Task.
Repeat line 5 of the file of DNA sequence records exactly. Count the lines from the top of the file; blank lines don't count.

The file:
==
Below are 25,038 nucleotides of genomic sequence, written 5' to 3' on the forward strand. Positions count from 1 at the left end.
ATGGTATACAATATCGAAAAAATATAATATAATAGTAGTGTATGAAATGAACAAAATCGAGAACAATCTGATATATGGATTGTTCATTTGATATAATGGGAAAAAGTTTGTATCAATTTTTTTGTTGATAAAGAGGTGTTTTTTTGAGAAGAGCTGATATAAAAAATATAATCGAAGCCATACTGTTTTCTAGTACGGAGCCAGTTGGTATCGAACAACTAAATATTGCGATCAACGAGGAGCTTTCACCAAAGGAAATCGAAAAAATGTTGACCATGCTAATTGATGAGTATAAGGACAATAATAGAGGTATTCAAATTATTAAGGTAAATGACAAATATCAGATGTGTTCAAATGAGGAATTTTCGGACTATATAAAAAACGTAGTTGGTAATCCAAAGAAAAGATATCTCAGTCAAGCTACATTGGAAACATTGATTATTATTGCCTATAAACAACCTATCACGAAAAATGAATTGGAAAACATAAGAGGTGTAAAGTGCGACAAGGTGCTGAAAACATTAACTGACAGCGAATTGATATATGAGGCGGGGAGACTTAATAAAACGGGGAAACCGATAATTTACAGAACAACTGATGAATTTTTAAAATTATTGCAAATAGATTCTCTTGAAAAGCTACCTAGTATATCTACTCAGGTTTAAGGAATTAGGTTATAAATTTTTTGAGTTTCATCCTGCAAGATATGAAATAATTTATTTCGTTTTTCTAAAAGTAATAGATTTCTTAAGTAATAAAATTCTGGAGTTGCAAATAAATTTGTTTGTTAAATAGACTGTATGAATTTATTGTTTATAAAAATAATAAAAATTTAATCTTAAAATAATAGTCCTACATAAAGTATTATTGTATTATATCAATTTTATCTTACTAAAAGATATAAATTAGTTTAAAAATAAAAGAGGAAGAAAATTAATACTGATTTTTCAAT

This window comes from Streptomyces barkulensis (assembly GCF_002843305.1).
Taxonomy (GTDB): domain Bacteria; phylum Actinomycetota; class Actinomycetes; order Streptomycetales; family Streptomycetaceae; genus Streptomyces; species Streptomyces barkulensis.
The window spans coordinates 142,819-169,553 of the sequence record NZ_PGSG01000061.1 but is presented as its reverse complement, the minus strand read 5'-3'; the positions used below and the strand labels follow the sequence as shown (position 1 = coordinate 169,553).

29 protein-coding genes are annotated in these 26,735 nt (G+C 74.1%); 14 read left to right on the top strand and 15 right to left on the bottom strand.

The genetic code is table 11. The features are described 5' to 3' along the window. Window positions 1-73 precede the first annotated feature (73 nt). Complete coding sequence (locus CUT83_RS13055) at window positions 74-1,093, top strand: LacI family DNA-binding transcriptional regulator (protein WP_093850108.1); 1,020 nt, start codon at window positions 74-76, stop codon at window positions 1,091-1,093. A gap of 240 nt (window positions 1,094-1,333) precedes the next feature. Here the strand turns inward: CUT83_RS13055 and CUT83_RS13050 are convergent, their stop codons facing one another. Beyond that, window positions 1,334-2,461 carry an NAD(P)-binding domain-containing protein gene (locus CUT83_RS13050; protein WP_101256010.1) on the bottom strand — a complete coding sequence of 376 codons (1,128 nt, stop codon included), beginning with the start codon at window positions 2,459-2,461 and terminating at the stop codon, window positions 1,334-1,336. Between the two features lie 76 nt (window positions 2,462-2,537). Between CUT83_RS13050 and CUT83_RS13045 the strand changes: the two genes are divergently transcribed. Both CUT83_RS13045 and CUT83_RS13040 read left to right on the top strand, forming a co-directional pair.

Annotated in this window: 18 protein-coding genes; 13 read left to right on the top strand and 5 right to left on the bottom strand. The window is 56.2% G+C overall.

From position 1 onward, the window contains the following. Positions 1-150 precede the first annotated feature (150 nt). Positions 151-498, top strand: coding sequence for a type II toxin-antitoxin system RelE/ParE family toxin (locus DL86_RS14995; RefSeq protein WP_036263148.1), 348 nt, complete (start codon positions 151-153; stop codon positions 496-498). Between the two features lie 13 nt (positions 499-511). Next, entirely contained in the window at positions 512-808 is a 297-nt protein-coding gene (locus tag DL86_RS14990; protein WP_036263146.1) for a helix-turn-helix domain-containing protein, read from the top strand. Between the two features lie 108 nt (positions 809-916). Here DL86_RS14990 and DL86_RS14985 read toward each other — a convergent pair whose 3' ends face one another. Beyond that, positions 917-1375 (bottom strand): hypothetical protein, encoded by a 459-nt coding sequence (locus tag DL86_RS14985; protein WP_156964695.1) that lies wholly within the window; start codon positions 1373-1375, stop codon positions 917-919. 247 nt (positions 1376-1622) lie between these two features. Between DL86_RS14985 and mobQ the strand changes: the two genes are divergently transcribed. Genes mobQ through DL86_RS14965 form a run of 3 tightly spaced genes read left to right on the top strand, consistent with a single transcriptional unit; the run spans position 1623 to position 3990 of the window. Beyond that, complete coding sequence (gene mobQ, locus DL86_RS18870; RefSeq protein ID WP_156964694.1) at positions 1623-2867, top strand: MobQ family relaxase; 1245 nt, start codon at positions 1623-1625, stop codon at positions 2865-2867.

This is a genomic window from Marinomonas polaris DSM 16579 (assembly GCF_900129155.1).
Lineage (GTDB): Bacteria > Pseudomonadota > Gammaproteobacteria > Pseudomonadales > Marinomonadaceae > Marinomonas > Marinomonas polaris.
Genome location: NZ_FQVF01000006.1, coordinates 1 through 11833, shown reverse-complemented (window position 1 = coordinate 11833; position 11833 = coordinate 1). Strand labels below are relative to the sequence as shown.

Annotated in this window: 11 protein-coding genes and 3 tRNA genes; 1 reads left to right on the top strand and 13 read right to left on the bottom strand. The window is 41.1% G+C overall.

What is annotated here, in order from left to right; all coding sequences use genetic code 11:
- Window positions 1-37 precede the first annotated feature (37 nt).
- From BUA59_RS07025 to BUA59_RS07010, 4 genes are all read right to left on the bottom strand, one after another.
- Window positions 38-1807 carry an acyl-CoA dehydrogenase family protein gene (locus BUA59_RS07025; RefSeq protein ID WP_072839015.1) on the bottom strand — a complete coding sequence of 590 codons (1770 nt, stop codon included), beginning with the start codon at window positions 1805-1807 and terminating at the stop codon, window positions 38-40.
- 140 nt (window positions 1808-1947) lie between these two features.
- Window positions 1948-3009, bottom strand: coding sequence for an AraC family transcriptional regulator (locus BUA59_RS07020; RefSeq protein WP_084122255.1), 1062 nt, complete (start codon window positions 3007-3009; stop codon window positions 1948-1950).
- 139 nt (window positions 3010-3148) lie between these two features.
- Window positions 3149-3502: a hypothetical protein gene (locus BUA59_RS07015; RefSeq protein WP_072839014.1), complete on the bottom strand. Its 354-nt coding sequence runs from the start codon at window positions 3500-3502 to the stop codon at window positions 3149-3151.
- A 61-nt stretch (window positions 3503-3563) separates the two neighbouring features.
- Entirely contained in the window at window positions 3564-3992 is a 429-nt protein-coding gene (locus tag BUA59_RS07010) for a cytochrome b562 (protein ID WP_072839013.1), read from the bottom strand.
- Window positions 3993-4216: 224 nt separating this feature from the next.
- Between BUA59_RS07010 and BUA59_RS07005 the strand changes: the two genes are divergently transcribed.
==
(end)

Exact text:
The window spans coordinates 142,819-169,553 of the sequence record NZ_PGSG01000061.1 but is presented as its reverse complement, the minus strand read 5'-3'; the positions used below and the strand labels follow the sequence as shown (position 1 = coordinate 169,553).